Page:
Act One: A Unique, Contemporary Theatre Experience did not disappoint as its name implies; from the mixed drinks to DJ Cruize Control’s Urban Jazz mix, the Black History Mixer was definitely a contemporary  mixture of industries, age, and gender – albeit with a common love of the Arts.  This year’s Act turned out to be a success with promises made, promises kept. Refreshments were sponsored by the Act One Steering Committee, Natachee’s, Mo Mo’s Chicken & Waffles, and Pepsico.2aobh13

Act One 2013 Black History Month Mixer

Act One 2013 Black History Month Mixer

Act One Young Professionals set a goal to begin the year with great momentum; casting their net wide to catch the interest of professionals from a diverse stream of  industries and small businesses who happen to be Art lovers within the community.  And boy did they catch some big fish.  Gene Padgett represented a business that understudies the Arts.  “It’s so important to love the theatre,” said Padgett. A sentiment obviously shared by everyone in attendance.  But owning a business relative to the Arts is not a prerequisite to become a member of Act One.  Many other business owners, corporate representatives, and other professional organization members found themselves engaged in an exchange of information that could only improve their status quo within their businesses or personal knowledge of the Arts.  Charles Carter, VP of Administration of A-Rocket Moving and Storage said that he was a loyal supporter of The Ensemble Theatre and made it his priority to set aside time and resources to represent his company on TET’s platform.
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Some of the other companies and organizations represented at the mixer included: Shell Oil; Spectra Energy;  CenterPoint Energy;  Chevron;  National Black MBA Association – Houston Chapter; National Association of Black Accountants; National Society of Black Engineers; Houston; Area Urban League Young Professionals; National Black MBA Association Houston Chapter; Houston Association of Black Journalists; NAACP Houston Branch – Young Adults Committee; Houston Lawyers Association; National Association of African American HR Professionals; National Sales Network; Mary Susan Moore Medical Society; and National Association of Healthcare Services Executives.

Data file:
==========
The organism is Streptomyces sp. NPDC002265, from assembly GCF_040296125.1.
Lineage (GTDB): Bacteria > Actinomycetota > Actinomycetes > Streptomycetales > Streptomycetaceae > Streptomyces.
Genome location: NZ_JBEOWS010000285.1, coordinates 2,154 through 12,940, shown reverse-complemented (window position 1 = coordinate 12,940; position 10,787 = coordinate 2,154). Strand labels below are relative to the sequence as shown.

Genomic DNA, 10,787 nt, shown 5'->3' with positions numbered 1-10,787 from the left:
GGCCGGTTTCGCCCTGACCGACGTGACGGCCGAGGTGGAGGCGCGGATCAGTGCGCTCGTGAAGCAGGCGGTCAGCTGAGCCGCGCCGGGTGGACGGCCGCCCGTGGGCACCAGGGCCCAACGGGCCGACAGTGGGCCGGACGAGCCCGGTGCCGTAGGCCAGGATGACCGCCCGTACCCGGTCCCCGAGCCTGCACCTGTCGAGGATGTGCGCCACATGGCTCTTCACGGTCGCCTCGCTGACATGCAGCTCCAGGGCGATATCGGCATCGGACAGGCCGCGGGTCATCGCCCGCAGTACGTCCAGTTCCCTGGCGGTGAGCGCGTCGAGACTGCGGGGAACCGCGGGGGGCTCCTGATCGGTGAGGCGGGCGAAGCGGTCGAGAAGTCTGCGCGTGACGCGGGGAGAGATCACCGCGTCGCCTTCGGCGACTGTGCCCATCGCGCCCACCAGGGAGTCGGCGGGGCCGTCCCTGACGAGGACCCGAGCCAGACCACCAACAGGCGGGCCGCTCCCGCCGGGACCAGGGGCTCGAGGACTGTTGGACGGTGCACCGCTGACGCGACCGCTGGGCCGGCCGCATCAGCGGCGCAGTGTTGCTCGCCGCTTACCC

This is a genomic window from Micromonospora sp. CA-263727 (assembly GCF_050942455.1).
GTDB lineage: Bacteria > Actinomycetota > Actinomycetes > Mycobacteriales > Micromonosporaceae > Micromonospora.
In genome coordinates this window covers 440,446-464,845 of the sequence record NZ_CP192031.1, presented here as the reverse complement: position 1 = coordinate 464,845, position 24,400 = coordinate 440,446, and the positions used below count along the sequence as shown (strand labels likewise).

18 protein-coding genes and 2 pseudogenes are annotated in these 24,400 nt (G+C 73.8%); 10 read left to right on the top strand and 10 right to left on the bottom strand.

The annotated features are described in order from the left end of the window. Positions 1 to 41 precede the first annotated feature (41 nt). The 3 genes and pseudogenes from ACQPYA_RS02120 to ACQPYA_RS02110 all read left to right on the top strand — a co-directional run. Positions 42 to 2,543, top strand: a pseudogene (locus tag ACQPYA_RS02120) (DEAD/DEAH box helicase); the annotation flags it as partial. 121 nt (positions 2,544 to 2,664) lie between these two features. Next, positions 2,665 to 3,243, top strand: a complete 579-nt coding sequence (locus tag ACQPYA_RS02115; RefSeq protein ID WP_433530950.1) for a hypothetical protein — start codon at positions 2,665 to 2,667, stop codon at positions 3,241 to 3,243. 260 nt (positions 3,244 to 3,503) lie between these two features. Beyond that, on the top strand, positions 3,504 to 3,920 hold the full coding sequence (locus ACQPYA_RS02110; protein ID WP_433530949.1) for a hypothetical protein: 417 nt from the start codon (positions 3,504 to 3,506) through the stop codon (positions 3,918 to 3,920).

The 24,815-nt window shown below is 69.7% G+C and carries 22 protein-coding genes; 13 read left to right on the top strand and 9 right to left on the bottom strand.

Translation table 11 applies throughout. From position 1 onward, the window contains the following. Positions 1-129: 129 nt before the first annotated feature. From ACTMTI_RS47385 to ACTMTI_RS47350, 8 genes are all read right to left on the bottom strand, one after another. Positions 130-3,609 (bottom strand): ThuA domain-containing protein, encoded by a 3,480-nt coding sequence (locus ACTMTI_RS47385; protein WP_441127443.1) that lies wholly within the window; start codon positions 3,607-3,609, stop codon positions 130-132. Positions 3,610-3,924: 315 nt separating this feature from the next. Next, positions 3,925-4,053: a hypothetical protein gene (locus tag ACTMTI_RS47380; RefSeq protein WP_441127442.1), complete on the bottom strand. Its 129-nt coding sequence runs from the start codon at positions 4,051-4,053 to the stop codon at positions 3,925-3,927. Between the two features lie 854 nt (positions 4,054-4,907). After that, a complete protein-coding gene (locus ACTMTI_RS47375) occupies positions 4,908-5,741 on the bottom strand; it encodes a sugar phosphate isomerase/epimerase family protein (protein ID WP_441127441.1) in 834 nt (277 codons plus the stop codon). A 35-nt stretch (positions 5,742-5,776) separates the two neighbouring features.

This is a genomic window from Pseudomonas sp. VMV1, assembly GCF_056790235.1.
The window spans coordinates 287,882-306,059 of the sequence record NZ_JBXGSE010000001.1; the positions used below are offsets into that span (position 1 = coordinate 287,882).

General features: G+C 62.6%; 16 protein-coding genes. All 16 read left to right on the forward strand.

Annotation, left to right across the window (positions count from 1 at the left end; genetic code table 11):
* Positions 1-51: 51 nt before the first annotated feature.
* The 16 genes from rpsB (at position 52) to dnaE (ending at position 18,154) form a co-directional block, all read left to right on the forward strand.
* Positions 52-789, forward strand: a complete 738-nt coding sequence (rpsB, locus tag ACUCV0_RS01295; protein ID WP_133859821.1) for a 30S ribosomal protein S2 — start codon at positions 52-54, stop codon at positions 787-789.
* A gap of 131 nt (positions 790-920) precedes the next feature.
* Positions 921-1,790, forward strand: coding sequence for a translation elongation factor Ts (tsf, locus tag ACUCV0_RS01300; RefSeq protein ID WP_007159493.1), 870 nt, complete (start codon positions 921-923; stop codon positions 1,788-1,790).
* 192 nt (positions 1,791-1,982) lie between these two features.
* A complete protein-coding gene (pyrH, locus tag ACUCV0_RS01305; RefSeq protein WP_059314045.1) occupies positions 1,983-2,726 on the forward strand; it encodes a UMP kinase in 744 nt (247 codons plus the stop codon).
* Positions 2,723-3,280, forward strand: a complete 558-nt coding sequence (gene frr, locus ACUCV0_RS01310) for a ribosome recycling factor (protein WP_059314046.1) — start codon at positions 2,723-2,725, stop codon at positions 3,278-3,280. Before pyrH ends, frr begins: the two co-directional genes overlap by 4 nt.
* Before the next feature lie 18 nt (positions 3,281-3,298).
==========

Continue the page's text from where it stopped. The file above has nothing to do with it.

The lovely and vivacious Alicia Tate a graduate student at University of Texas candidly stated, “As a young single woman, I wanted to find a place where I can connect with other young men and women who share my interests.”

The Act One Young Professionals Steering Committee said they are happy to have helped develop this platform where new age executives, artists, and lovers of the arts can connect.  Check out the season line-up and join today!

http://www.ensemblehouston.com/ActOne/index.html

-RTW

Knock ME a Kiss

Actresses Michelle Harper and Detria Ward sharing a mother daughter scene in "Knock Me A Kiss."

Actresses Michelle Harper and Detria Ward sharing a mother daughter scene in “Knock Me A Kiss.”

"Knock Me A Kiss" Playwright Charles Smith visits Houston for The Ensemble Theatre's  Opening Night.

“Knock Me A Kiss” Playwright Charles Smith visits Houston for The Ensemble Theatre’s Opening Night.

Approximately 14 years ago, Knock Me a Kiss was just one out of four plays being considered in the season line-up by play write Charles Smith.  Only problem was, there was no script; only the budding spark of a creative genius.  Mr. Smith said, “All I have is a title, Knock Me a Kiss.”  Less than a month later he would script a beautiful tale of woman torn between love and duty, set in the Harlem Renaissance.

But don’t feel as though a story set in the 1920’s couldn’t possibly translate to today’s social and political genres; because it does.  In fact, Charles’s fictional depiction of a real-life true story reflects the social issues of today.  How many of us have sacrificed our authentic selves for the sake of a bigger picture?  Knock Me a Kiss asks the question, “What is the bigger picture?”   Beautifully translated by pivotal character Nina DuBois, actress Detria Ward gives a stellar performance as the proverbial “cra cra”.  She let the audience know, every now and again you might want to listen to what a crazy person has to say, they just might save your life.

Overall, every fiber and texture of this play soothes the soul like a warm blanket.  Bravo to the cast!  Job well done!  Opening night is tonight January 31, 2013, 7:30p.  Knock Me a Kiss runs until February 24, 2013.  Don’t put off buying your ticket.  Hurry and get you ticket before someone gets your seat.  They are filling up fast!

– RTW

PrEparation Is KEy

PrEparation Is KEy

ThE EnsEmblE ThEatrE’s guEst dirEctor for Knock ME a Kiss and thE Chicago Goodman ThEatrE’s rEsidEnt dirEctor Chuck Smith gavE a grEat workshop at ThE EnsEmblE ThEatrE, Saturday, January 12, 2013.
HE spokE with artists about thE dynamics of planning for an audition. ***SidE notE: I walkEd away with a fEw rEfrEshErs on prEparation for any job intErviEw.***
“You havE to do your homEwork and go into an audition with a positivE mindsEt,” says Smith
A fEw studEnts bravEd thE gloomy wEathEr for what turnEd into a light, informativE class. HE also gavE fEEdback on monologuEs and hEadshots.